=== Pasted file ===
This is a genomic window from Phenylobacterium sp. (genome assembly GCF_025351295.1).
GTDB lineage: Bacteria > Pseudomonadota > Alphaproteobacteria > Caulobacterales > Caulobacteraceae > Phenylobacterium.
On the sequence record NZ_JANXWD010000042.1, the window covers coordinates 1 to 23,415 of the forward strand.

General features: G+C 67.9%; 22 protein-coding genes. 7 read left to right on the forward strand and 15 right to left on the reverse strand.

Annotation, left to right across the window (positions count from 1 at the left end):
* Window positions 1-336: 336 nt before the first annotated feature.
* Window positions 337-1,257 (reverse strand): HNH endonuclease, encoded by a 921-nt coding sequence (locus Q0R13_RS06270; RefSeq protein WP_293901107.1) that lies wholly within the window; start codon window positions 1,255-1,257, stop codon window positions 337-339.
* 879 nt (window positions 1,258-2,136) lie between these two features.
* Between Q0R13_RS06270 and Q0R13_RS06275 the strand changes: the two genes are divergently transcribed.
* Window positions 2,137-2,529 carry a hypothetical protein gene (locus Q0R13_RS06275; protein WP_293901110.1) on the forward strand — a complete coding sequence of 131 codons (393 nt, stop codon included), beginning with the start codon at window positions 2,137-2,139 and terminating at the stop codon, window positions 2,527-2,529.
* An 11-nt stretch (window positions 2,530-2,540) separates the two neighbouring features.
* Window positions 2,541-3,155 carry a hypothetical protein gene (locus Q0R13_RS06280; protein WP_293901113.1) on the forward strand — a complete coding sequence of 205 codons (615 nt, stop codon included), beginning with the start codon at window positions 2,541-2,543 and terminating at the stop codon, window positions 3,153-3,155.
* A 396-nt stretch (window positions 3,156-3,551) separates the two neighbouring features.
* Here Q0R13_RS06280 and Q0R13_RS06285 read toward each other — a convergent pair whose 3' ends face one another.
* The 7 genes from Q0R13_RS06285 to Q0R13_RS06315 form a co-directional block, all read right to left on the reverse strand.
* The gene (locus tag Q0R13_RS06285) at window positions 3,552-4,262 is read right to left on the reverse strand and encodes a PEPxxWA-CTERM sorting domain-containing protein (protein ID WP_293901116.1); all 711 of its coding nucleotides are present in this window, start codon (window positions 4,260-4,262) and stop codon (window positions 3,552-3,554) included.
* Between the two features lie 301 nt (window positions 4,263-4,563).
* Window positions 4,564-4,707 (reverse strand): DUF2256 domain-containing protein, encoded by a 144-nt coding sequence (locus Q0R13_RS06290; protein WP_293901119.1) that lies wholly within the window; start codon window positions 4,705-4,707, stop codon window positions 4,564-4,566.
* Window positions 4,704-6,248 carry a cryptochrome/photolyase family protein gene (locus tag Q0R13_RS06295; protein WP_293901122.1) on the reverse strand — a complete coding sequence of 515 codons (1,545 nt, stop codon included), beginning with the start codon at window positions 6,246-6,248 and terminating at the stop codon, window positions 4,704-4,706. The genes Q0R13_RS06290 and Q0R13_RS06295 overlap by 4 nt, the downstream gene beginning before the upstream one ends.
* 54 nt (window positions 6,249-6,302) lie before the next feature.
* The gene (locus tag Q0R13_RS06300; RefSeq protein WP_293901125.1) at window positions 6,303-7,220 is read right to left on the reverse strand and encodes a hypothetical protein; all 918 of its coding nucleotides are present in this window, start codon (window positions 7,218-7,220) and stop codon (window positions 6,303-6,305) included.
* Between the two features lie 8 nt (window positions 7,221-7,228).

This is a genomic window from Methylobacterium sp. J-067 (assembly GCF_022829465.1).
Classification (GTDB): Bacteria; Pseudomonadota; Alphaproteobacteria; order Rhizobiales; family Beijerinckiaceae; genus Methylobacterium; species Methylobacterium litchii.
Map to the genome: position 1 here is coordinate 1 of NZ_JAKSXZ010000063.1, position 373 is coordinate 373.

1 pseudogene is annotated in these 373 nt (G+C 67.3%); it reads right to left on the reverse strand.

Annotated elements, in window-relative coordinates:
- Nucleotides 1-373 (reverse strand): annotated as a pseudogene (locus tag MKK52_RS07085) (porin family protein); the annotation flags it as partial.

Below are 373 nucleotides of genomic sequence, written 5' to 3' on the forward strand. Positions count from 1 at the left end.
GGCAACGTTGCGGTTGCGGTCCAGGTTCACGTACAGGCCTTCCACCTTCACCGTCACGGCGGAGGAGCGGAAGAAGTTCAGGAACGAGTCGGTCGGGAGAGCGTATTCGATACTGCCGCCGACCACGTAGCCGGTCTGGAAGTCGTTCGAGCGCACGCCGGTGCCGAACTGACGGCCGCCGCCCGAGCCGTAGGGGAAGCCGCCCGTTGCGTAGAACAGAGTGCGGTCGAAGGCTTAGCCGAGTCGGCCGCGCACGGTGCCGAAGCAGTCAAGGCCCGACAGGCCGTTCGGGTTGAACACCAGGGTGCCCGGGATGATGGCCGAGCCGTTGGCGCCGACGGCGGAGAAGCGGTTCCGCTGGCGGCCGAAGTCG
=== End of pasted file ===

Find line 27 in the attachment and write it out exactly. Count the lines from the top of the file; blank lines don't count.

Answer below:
Annotated elements, in window-relative coordinates: